This paper from ABHI details the role of surgical instruments and how they bring value to the NHS. It highlights the vast range and number of instruments that are needed in the NHS at any one time and, to ensure that these instruments continue to be safe and fit for purpose, makes the following recommendations: Investment in the replacement of aged surgical instrument inventory should be considered as a priority for NHS spending. The procurement of surgical instruments should be based on overall quality and value, with the demonstration of strong ethical and resilient supply chains recognised and rewarded in purchasing decisions. There should be a focused, sustained and appropriately accredited programme of education into the management and maintenance of surgical instruments. Such a programme could be delivered in conjunction with industry.
  9. Content Article
    Key points Communication between members of the surgical team is an integral component of the prevention of surgical fires. Open delivery of 100% oxygen should be avoided if at all possible for surgery above the xiphoid process. Surgeons usually control the ignition sources, such as electrosurgical units and lasers. Operating theatre nurses or practitioners usually control the fuel sources, such as alcohol-based preparations and surgical drapes. The use of an ignition source in close proximity of an oxidiser-enriched environment creates a high risk for surgical fires.
  10. Content Article
    The authors found that fire occurs when the three elements of the fire triad, fuel, oxidiser and ignition, coincide. Surgical fires are unusual in the absence of an oxygen-enriched atmosphere. The ignition source is most commonly diathermy but lasers carry a relatively greater risk. The majority of fires occur during head and neck surgery. This is due to the presence of oxygen and the extensive use of lasers. The risk of fire can be reduced with an awareness of the risk and good communication. Surgery will always carry a risk of fire. Reducing this risk requires a concerted effort from all team members.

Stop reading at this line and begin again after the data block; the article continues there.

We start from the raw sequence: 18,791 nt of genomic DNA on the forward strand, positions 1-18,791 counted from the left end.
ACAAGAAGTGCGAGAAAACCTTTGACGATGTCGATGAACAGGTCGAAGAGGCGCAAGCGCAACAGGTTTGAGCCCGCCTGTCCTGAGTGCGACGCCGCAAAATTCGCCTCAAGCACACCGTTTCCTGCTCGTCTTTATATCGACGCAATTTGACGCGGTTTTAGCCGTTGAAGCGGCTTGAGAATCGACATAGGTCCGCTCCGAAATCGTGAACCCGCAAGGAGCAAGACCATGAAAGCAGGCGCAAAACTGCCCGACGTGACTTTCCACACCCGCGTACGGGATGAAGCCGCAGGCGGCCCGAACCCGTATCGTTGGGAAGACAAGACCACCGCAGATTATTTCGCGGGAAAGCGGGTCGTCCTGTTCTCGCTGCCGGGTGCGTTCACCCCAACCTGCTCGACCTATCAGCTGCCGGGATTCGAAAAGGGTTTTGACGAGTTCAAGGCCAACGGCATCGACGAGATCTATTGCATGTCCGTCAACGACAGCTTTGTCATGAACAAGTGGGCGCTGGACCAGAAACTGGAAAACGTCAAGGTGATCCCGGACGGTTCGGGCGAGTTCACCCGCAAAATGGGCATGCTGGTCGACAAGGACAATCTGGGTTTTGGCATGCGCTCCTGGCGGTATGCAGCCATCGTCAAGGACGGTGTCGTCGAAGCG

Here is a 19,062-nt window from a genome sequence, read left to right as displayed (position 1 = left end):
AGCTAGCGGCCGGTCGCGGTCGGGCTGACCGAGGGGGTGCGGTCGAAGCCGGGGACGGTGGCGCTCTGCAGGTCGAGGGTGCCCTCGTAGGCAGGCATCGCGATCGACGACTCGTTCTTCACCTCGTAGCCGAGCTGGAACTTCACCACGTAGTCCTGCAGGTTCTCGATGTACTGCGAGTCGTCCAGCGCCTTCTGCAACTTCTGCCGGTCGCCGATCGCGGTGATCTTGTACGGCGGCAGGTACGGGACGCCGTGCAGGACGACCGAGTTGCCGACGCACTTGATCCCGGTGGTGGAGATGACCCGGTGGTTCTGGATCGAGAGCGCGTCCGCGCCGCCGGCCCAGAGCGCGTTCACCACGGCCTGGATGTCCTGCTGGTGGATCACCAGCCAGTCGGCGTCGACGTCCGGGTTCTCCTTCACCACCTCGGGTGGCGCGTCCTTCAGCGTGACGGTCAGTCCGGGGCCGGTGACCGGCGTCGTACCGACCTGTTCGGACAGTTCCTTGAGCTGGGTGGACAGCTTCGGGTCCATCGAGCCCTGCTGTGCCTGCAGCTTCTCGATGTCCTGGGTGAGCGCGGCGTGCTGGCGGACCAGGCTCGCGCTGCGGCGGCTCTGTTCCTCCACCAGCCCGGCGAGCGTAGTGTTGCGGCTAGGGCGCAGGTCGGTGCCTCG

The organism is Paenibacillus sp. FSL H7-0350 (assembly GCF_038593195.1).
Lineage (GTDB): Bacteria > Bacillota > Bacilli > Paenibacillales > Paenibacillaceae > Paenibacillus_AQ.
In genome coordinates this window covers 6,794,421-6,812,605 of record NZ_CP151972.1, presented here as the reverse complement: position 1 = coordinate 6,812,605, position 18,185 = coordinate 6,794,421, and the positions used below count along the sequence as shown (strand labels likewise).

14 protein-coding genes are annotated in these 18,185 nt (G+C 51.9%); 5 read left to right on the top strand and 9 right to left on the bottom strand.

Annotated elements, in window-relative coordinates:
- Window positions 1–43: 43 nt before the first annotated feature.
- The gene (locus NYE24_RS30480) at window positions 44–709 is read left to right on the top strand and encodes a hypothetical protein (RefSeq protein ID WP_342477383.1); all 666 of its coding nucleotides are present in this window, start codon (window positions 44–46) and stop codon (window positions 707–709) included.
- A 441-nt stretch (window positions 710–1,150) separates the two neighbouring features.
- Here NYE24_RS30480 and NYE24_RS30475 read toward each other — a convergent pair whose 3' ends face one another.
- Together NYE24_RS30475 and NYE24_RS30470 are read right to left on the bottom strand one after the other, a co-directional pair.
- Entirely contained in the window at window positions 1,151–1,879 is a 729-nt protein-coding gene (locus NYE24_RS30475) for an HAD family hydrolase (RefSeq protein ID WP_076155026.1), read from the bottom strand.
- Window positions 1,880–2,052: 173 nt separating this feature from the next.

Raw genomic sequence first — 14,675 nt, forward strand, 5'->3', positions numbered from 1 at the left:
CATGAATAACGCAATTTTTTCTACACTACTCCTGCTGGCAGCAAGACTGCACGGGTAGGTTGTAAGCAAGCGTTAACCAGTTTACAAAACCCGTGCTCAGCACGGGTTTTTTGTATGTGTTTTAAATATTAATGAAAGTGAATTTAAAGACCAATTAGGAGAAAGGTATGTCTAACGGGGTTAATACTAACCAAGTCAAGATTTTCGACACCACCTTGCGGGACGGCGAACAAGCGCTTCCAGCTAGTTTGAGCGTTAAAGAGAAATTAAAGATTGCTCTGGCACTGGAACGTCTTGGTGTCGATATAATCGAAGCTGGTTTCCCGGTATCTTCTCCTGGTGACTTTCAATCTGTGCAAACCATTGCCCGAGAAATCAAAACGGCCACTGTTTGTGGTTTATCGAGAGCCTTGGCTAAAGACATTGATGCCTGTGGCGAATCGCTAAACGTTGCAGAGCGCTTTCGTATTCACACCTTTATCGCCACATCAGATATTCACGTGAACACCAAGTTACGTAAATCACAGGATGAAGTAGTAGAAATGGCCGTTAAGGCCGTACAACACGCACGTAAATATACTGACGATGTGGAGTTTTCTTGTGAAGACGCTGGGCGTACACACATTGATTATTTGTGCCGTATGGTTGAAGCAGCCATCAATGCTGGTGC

11. Event
    Driven by advances in digital technology, precision medicine and the need for improved patient safety the future of surgery is changing, and fast. Future Surgery Virtual brings experts and innovators virtually together to explore these changes and how they will transform the profession. Future Surgery Virtual is a two-day online conference and networking event dedicated to all that is new in surgery. The event explores the evolving world of surgery with expert speakers delivering CPD accredited education. Further information and registration
  12. Content Article
    Based on an analysis of surgical data received through the Patient Safety Organization, plus detailed research and expert evaluation, this Deep Dive identifies and provides actionable recommendations and tools on six key risk categories of adverse event reports related to operative procedures: complications patient and OR readiness retained surgical instruments contamination equipment failures wrong surgery. There are common themes echoed through each of the six event types examined in this Deep Dive. These include the following: Communication problems are an underlying issue. Problems with communication—whether between the scheduler and the OR team, between clinical staff and the patient, or among the OR team—can lead to adverse events or near misses. Organisations should promote a team approach. Taking a team approach to surgical procedures can help avoid many of the adverse events reported in this Deep Dive. Such an approach is an element of a culture of safety and should be emphasised through team-building exercises. Organisations should focus on addressing preventable events. Some events are not preventable, meaning that no matter how well the team prepares, the event would likely have happened anyway. For example, the patient could have an allergic reaction resulting from an unknown anesthesia allergy, or a rare but known risk of surgery occurring. Focusing on preventable events can help focus the surgical team’s attention, however, thereby reducing the risk of unpreventable events as well. Quality improvement should be emphasized to reduce risk. Clinical staff should apply a quality improvement mentality to any problems that emerge, and focus on actions that can be taken to prevent such problems in the future.